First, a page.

Juror No-Show Rate Remains “Staggeringly High”


In Providence, R.I., only 100 of the 200 potential jurors in the case of a deadly nightclub fire showed up for jury duty, says the Christian Science Monitor. At the mammoth Fulton County Courthouse in Atlanta, administrators are forced to send out twice as many jury summonses as necessary to draw a big enough jury pool for a busy week. Outdated juror lists, rundown jury rooms that feel like jails, and growing time pressures on potential jurors are mostly to blame. Nationally, there’s a 20 percent no-show rate, according to the American Judicature Society. In Miami, the rate is as high as 90 percent. The “no-show rate across the country is staggeringly high,” says political scientist Jeffrey Abramson, author of “We the Jury: The jury system and the ideal democracy.”

In places like Cobb County, Ga., “We don’t put up with [no-shows]. They either show up or the sheriff goes out and gets them,” says Skip Chesshire, the court administrator. In Fulton County, Ga., the stakes to find jurors are high in the death-penalty case of Brian Nichols, an African-American who stands accused of killing a white judge and three other people as he escaped the County Courthouse in 2005. “The word’s out that you can sort of not show up if you don’t want to,” says defense attorney Jack Martin, who tries cases in Fulton County. “It’s a lousy way to run a jury system.”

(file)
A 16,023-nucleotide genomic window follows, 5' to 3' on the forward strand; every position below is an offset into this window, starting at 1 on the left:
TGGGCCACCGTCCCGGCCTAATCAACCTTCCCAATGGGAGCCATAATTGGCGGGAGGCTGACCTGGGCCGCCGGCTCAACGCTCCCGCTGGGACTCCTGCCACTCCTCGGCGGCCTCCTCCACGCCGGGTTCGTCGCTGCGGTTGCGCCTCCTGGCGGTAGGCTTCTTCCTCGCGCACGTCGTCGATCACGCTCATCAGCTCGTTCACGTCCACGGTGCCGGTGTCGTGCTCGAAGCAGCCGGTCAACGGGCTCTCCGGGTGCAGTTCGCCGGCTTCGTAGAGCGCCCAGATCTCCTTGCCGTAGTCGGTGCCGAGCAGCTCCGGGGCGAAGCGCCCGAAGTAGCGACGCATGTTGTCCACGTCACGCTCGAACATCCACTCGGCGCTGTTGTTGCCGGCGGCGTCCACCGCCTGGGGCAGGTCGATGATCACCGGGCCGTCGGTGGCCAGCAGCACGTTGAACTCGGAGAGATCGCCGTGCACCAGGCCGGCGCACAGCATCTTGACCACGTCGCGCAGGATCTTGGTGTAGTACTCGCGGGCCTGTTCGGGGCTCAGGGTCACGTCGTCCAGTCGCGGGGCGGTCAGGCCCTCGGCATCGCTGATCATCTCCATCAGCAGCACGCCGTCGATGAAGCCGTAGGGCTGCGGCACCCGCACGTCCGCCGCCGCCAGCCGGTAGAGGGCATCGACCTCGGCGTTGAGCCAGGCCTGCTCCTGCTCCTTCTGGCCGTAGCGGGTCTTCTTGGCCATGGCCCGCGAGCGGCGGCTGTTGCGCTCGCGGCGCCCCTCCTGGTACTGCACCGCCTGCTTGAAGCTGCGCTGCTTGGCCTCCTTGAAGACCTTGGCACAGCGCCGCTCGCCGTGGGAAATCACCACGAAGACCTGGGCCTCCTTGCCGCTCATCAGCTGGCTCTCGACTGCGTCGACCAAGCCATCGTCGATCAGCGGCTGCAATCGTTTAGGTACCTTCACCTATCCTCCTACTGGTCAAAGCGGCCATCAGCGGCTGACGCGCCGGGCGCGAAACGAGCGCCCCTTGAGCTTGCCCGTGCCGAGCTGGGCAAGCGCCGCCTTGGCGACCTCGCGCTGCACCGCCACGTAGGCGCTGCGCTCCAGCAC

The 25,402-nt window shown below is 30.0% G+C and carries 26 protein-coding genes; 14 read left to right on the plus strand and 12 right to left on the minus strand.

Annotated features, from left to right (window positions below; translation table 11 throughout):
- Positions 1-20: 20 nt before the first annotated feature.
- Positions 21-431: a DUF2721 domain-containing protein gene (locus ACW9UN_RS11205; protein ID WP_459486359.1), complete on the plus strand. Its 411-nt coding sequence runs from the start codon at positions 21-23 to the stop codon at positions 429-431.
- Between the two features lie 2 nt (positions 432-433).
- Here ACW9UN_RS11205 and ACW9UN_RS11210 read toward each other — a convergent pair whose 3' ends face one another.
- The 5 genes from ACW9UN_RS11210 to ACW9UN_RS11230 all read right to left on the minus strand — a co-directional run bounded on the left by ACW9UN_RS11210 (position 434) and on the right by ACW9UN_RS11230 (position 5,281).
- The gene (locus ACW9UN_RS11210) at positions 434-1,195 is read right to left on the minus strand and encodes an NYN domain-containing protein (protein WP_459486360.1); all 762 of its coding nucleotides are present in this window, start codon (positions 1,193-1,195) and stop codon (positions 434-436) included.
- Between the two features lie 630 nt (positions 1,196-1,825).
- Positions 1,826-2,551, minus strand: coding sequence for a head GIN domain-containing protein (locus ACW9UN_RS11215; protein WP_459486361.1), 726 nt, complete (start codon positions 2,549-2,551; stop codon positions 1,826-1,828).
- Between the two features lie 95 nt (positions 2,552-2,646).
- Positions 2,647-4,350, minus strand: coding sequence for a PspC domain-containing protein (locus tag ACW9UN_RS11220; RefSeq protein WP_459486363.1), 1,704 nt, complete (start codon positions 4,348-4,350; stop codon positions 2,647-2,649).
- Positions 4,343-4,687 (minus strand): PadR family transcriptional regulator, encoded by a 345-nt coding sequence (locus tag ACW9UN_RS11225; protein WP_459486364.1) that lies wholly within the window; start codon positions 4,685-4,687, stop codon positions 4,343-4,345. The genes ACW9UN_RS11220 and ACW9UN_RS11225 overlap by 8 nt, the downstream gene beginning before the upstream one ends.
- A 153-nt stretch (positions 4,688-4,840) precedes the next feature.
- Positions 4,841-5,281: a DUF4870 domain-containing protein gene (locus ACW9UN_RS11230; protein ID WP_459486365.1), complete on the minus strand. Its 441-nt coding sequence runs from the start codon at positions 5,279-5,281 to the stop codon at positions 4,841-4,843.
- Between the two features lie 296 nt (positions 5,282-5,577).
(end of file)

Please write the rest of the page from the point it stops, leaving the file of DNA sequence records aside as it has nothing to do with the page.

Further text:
Link: http://www.csmonitor.com/2006/1017/p03s03-usju.htm

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